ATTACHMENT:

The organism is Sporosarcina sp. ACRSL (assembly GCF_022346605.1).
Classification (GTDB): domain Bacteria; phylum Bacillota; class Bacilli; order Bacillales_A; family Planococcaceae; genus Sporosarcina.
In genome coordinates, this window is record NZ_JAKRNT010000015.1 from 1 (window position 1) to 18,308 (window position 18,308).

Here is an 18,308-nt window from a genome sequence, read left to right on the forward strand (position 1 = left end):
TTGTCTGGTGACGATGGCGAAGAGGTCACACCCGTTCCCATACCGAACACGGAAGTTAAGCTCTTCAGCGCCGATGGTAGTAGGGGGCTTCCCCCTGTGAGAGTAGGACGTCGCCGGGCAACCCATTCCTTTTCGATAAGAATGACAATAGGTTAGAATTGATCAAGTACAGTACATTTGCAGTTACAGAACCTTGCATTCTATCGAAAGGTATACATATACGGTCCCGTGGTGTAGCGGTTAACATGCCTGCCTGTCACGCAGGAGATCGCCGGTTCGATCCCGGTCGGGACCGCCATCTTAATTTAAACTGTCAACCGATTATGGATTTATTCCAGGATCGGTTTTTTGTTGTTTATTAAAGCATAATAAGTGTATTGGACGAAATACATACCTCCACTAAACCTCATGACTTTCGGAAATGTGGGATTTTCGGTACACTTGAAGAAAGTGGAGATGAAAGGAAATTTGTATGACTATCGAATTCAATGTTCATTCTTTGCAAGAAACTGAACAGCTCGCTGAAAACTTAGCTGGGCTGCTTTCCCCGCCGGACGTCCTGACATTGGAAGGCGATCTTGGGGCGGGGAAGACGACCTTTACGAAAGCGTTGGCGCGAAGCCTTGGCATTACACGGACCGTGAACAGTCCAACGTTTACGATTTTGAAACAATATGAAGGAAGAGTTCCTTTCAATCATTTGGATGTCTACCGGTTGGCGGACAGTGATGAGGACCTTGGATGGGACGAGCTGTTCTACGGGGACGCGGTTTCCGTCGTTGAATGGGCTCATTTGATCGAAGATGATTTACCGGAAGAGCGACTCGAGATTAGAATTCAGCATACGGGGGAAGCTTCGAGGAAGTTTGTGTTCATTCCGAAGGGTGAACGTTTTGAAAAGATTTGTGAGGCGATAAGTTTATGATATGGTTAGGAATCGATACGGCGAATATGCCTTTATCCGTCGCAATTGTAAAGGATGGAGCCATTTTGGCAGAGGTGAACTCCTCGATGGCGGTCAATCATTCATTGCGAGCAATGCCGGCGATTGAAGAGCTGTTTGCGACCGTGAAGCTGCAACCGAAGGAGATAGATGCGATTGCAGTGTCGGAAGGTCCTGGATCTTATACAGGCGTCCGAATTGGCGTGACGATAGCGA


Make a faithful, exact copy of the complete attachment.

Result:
The organism is Sporosarcina sp. ACRSL (assembly GCF_022346605.1).
Classification (GTDB): domain Bacteria; phylum Bacillota; class Bacilli; order Bacillales_A; family Planococcaceae; genus Sporosarcina.
In genome coordinates, this window is record NZ_JAKRNT010000015.1 from 1 (window position 1) to 18,308 (window position 18,308).

Here is an 18,308-nt window from a genome sequence, read left to right on the forward strand (position 1 = left end):
TTGTCTGGTGACGATGGCGAAGAGGTCACACCCGTTCCCATACCGAACACGGAAGTTAAGCTCTTCAGCGCCGATGGTAGTAGGGGGCTTCCCCCTGTGAGAGTAGGACGTCGCCGGGCAACCCATTCCTTTTCGATAAGAATGACAATAGGTTAGAATTGATCAAGTACAGTACATTTGCAGTTACAGAACCTTGCATTCTATCGAAAGGTATACATATACGGTCCCGTGGTGTAGCGGTTAACATGCCTGCCTGTCACGCAGGAGATCGCCGGTTCGATCCCGGTCGGGACCGCCATCTTAATTTAAACTGTCAACCGATTATGGATTTATTCCAGGATCGGTTTTTTGTTGTTTATTAAAGCATAATAAGTGTATTGGACGAAATACATACCTCCACTAAACCTCATGACTTTCGGAAATGTGGGATTTTCGGTACACTTGAAGAAAGTGGAGATGAAAGGAAATTTGTATGACTATCGAATTCAATGTTCATTCTTTGCAAGAAACTGAACAGCTCGCTGAAAACTTAGCTGGGCTGCTTTCCCCGCCGGACGTCCTGACATTGGAAGGCGATCTTGGGGCGGGGAAGACGACCTTTACGAAAGCGTTGGCGCGAAGCCTTGGCATTACACGGACCGTGAACAGTCCAACGTTTACGATTTTGAAACAATATGAAGGAAGAGTTCCTTTCAATCATTTGGATGTCTACCGGTTGGCGGACAGTGATGAGGACCTTGGATGGGACGAGCTGTTCTACGGGGACGCGGTTTCCGTCGTTGAATGGGCTCATTTGATCGAAGATGATTTACCGGAAGAGCGACTCGAGATTAGAATTCAGCATACGGGGGAAGCTTCGAGGAAGTTTGTGTTCATTCCGAAGGGTGAACGTTTTGAAAAGATTTGTGAGGCGATAAGTTTATGATATGGTTAGGAATCGATACGGCGAATATGCCTTTATCCGTCGCAATTGTAAAGGATGGAGCCATTTTGGCAGAGGTGAACTCCTCGATGGCGGTCAATCATTCATTGCGAGCAATGCCGGCGATTGAAGAGCTGTTTGCGACCGTGAAGCTGCAACCGAAGGAGATAGATGCGATTGCAGTGTCGGAAGGTCCTGGATCTTATACAGGCGTCCGAATTGGCGTGACGATAGCGA